What I tell my daughter

Image via Flickr.com; some rights reserved.
Image via Flickr.com; some rights reserved.

I had a childhood with a lot of tension (as many people do), and there’s a family history of stressed-out women dealing with difficult life circumstances. So I don’t know if it’s nature or nurture, (or both), but I have gone to counselors, therapists, psychologists, or psychiatrists at all the major stress points in my life. I’m not ashamed of that. I think it takes intelligence and strength to seek help. Those times include:

  • When I was 15 and despairing of my mother’s and stepfather’s violent arguments over his drinking.
  • When I was in my early 20s in college, just needing some clarity about boundaries, self-esteem and relationship problems.
  • During and after my first marriage. Longer afterward, because I wanted to get to the bottom of why I made a bad choice and try to dispell some of the simmering anger I have always carried with me.
  • During and after my second marriage, when I realized I had married a selfish alcoholic man who had no intentions of changing. He’s not a bad guy. he was just a very bad guy for me.
  • No counseling for a long time in my third (current) marriage. About three years in, I went for counseling when my younger daughter was 2 or 3, when I was going nuts over my extremely irritating mother’s presence in my life and my house.
  • In 2008, when my older daughter was having serious school issues and stress with me, and afterward when she ran away at the urging of her lover.
  • Again in 2012, after my husband’s affair and my resulting despair.

In 2012, I started working with the best psychologist I’ve ever had, and I still see him periodically. He got me through the rough days right after my suicide attempt when I was trying to cope with my husband’s affair and my own depression. He talks to me frankly when he sees me making progress or making excuses. And when I ask him for an opinion or clarification, he gives that too.

I found him through the recommendation of a dear friend who I like and respect, and the psychiatrist on tap at the mental hospital (required after a suicide attempt) approved too. So today, I see my psychatrist quarterly for meds and my psychologist every 2-3 weeks to work through my life.

I didn’t explain much to my younger daughter when I went to the mental hospital. Her father only told her that I had been sad and upset, and I needed to go and get some help. She was only 14 at the time. Not ready to hear that her daddy had fucked around and her mama couldn’t cope with that on top of all the other life stresses and my poor self-image and weak coping skills. Not ready to hear that her mother could have killed herself, or that she wanted to.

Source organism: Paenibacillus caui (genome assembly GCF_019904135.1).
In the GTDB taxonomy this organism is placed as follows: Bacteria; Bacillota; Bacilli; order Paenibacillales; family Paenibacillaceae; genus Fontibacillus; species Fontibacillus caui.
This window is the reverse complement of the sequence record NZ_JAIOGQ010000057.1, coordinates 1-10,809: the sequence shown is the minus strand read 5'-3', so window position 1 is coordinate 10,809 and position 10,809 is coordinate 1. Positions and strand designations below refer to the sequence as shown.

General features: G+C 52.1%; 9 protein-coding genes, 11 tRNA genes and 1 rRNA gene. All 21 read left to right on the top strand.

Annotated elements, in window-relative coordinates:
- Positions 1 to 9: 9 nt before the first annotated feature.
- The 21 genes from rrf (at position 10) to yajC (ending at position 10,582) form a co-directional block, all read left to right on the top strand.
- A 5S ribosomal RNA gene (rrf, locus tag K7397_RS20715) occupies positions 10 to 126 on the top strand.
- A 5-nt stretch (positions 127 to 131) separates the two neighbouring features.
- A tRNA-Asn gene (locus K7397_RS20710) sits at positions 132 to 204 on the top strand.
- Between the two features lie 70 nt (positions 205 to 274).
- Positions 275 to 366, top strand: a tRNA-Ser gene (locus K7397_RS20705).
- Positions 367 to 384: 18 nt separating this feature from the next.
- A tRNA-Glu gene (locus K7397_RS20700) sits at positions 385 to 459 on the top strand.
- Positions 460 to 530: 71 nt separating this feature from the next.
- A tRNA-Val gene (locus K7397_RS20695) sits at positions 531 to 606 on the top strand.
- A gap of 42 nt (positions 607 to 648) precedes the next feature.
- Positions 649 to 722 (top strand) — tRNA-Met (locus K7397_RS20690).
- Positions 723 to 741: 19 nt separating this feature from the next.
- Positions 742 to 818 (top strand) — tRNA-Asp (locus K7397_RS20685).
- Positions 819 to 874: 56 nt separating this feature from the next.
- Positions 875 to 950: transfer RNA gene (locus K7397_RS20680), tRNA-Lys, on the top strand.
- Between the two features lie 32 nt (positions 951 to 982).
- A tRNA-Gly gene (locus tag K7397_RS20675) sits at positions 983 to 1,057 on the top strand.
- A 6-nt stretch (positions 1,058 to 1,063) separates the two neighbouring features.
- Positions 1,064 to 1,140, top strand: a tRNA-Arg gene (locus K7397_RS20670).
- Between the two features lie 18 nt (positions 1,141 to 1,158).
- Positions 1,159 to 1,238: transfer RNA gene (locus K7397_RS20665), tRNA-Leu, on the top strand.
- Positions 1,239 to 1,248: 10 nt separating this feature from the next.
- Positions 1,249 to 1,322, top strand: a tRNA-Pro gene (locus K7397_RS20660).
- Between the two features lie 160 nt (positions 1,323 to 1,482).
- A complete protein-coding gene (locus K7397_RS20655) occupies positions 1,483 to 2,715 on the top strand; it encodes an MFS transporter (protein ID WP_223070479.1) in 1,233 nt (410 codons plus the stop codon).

She may never be ready. Children shouldn’t have to bear the burden of their parents’ personal pains and dramas, if there is any option to protect them.

But I’ve recently uncovered a hidden cost for giving her this peace of mind.

We were talking about my mother, who was funny, unpredictable and hotheaded for decades before her dementia sapped her humor and judgment. I mentioned something that my mom and I had often quasi-joked about — that her mother was 75% crazy, my mom was about 50%, and I’m about 25%. I told the daughter that hey, maybe she’d dodge the mental bullet since the crazies seem to improve with each generation. Her smile looked a little pained.

So I asked her if she ever thought about the time when I was having such problems and went into the mental hospital. She nodded immediately and said, “Every day. It terrifies me.”

That floored me. Apparently, for the past three years, she has been quietly worrying about my mental stability and my family’s history of emotional/mental health issues and relationship problems. She’s also worried how much fragility she’s inherited.

I was so sad that I hadn’t thought to help her through this before now.

And I also got pissed, thinking how fucking unfair it is that I will bear this stigma in her mind, of being the mentally weak and disordered person in the household. All over something horrible that her father did and which it would be wrong of me to burden her with.

Maybe someday when she is fully grown, if she needs to know, and if she asked me directly, I will tell her. But not as a nearly-18-year-old young woman. Not yet.

And it disgusts me that — for her sake — I’m bearing the “don’t mind me, I’m just crazy” label alone, and she doesn’t know about the horrible thing her father did.

No easy answers to this.

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